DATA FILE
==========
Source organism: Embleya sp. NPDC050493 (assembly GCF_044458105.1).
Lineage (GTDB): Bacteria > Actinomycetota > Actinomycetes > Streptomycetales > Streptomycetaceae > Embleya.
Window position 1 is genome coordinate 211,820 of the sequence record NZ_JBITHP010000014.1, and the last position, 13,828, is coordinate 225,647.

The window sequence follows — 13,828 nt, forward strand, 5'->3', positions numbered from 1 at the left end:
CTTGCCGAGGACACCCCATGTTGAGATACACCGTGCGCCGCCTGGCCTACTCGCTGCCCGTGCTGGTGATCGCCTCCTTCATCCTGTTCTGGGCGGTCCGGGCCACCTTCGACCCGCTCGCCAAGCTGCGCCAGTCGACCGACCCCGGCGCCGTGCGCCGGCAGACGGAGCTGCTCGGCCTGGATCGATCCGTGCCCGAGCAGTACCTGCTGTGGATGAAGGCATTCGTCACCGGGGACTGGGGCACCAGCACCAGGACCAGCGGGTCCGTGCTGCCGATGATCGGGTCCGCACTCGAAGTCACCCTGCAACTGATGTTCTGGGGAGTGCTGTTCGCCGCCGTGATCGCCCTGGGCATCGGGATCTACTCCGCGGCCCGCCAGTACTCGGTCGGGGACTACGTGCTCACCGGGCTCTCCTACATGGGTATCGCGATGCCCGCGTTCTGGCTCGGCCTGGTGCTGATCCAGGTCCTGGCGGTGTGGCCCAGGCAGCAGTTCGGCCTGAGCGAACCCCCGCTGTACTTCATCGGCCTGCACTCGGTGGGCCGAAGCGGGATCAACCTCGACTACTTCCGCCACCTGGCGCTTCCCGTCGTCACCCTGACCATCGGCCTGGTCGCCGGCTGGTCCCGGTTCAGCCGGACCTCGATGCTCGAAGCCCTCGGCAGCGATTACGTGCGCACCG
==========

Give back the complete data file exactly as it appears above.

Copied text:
Source organism: Embleya sp. NPDC050493 (assembly GCF_044458105.1).
Lineage (GTDB): Bacteria > Actinomycetota > Actinomycetes > Streptomycetales > Streptomycetaceae > Embleya.
Window position 1 is genome coordinate 211,820 of the sequence record NZ_JBITHP010000014.1, and the last position, 13,828, is coordinate 225,647.

The window sequence follows — 13,828 nt, forward strand, 5'->3', positions numbered from 1 at the left end:
CTTGCCGAGGACACCCCATGTTGAGATACACCGTGCGCCGCCTGGCCTACTCGCTGCCCGTGCTGGTGATCGCCTCCTTCATCCTGTTCTGGGCGGTCCGGGCCACCTTCGACCCGCTCGCCAAGCTGCGCCAGTCGACCGACCCCGGCGCCGTGCGCCGGCAGACGGAGCTGCTCGGCCTGGATCGATCCGTGCCCGAGCAGTACCTGCTGTGGATGAAGGCATTCGTCACCGGGGACTGGGGCACCAGCACCAGGACCAGCGGGTCCGTGCTGCCGATGATCGGGTCCGCACTCGAAGTCACCCTGCAACTGATGTTCTGGGGAGTGCTGTTCGCCGCCGTGATCGCCCTGGGCATCGGGATCTACTCCGCGGCCCGCCAGTACTCGGTCGGGGACTACGTGCTCACCGGGCTCTCCTACATGGGTATCGCGATGCCCGCGTTCTGGCTCGGCCTGGTGCTGATCCAGGTCCTGGCGGTGTGGCCCAGGCAGCAGTTCGGCCTGAGCGAACCCCCGCTGTACTTCATCGGCCTGCACTCGGTGGGCCGAAGCGGGATCAACCTCGACTACTTCCGCCACCTGGCGCTTCCCGTCGTCACCCTGACCATCGGCCTGGTCGCCGGCTGGTCCCGGTTCAGCCGGACCTCGATGCTCGAAGCCCTCGGCAGCGATTACGTGCGCACCG